No More Halogen
Not all halogen lightbulbs are affected by this change, as only non-directional high-voltage halogen lamps are affected by the ban from September 1st, 2018. High-voltage means these illuminants are operated directly with a mains voltage of 230V. From September 1st, 2018, the production and import of high-voltage halogen lamps will be discontinued:
- On one hand, those with classic E14 and E27 screw bases (non-directional light)
- Directional high-voltage halogen lamps have been banned since September 1st, 2016, which applies above all to halogen lamps with GU10 bases.
Exceptions to the above rule are halogen lamps with R7 bases or G9 pin bases in the high-voltage range. These can continue to be produced and marketed with an energy efficiency class of C or D.
For low-voltage halogen lights, the mains voltage is regulated downwards by a transformer. Instead of 230V operating voltage, you usually have 12V or 24V to operate the lights. They are more durable than high-voltage lights and also have a higher light output. In the EU, we have tightened the criteria for omnidirectional halogen lights from September 1st, 2018. In addition to other criteria, these must now be at least energy efficiency class 'B'. Examples of low-voltage halogen lamps are G9 pin base. Directional low-voltage halogen lights have had to meet the stricter criteria of the EU since September 1st, 2016, which have to achieve at least 'B' energy efficiency class since that date.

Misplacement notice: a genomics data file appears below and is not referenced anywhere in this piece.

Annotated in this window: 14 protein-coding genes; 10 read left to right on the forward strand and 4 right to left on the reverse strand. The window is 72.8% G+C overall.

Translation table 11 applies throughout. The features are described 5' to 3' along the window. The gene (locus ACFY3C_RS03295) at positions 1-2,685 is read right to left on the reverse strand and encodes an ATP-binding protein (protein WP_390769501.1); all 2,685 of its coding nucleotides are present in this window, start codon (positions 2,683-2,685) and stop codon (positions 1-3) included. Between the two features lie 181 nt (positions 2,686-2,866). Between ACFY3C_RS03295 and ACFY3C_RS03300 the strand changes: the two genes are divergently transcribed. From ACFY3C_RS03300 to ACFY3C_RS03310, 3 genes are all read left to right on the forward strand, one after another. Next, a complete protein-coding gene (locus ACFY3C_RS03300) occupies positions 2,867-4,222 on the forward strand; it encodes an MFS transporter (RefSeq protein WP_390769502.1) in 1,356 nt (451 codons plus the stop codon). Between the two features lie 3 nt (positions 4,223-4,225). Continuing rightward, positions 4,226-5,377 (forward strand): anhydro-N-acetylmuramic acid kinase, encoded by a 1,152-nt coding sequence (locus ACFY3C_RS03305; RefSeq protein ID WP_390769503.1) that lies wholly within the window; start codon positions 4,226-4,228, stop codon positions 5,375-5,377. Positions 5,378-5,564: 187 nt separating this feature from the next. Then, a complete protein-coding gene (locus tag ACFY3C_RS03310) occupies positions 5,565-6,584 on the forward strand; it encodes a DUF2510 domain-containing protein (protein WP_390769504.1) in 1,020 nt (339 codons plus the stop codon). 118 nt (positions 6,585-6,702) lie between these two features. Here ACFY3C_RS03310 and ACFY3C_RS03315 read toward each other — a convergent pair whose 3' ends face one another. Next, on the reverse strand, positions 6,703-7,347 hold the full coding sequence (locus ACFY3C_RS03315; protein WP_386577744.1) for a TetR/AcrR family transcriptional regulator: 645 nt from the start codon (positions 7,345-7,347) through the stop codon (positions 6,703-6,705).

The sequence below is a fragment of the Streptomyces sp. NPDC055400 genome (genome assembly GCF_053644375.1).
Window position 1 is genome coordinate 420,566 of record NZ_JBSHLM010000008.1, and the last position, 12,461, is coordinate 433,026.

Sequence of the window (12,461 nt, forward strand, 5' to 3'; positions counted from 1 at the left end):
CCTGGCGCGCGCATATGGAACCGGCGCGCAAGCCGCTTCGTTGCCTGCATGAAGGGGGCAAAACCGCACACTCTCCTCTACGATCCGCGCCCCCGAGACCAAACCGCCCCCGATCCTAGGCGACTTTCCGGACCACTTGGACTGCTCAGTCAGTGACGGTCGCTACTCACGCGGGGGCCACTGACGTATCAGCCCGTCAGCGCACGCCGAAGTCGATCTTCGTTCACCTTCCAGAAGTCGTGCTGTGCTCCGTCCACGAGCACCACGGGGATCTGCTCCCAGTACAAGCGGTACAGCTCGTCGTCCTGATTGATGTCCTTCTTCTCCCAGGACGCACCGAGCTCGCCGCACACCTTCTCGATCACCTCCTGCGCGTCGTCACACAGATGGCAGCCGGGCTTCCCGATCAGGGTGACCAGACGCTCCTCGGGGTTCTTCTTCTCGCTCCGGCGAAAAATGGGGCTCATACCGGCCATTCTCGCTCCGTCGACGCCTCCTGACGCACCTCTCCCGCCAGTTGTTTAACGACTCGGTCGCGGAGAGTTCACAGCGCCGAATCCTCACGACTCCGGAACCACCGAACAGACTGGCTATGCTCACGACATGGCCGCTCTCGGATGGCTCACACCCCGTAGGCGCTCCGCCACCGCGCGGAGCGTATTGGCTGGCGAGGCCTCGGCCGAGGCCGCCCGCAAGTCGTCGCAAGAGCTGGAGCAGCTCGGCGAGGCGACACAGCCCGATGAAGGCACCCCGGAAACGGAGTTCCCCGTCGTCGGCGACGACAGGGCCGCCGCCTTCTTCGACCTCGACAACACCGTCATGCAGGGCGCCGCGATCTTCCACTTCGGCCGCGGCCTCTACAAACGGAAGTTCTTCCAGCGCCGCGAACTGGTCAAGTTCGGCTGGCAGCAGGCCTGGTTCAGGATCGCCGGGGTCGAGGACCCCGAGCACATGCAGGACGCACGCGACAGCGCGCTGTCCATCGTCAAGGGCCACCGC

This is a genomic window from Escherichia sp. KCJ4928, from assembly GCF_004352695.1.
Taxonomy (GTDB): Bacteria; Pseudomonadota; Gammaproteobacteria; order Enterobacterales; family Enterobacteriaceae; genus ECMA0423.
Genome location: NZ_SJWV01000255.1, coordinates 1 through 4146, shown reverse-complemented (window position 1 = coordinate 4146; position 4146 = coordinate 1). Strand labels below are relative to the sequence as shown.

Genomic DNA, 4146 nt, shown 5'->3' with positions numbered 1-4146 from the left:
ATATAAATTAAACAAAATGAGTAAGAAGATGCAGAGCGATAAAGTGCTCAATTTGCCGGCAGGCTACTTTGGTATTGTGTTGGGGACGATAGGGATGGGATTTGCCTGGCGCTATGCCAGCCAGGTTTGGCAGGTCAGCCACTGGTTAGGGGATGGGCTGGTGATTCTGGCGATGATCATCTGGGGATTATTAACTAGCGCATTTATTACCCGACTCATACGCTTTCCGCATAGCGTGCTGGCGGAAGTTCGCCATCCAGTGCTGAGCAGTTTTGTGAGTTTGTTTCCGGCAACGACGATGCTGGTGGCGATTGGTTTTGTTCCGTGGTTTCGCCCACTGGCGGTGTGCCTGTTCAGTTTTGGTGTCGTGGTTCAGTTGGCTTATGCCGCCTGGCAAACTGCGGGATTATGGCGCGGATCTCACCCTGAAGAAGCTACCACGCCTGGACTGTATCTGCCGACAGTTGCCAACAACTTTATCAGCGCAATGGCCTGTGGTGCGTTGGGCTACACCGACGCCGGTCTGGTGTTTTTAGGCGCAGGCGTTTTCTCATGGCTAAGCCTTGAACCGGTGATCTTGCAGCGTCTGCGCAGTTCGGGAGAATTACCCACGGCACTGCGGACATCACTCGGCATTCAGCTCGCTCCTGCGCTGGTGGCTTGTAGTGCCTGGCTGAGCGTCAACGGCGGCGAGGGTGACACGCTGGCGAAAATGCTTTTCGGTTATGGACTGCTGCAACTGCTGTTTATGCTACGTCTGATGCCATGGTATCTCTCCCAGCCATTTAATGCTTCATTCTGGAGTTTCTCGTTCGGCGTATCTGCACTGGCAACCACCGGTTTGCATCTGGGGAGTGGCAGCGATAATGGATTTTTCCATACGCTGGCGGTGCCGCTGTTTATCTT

Halogen lighting for special areas of application such as lighting components in ovens is an exception to the rule.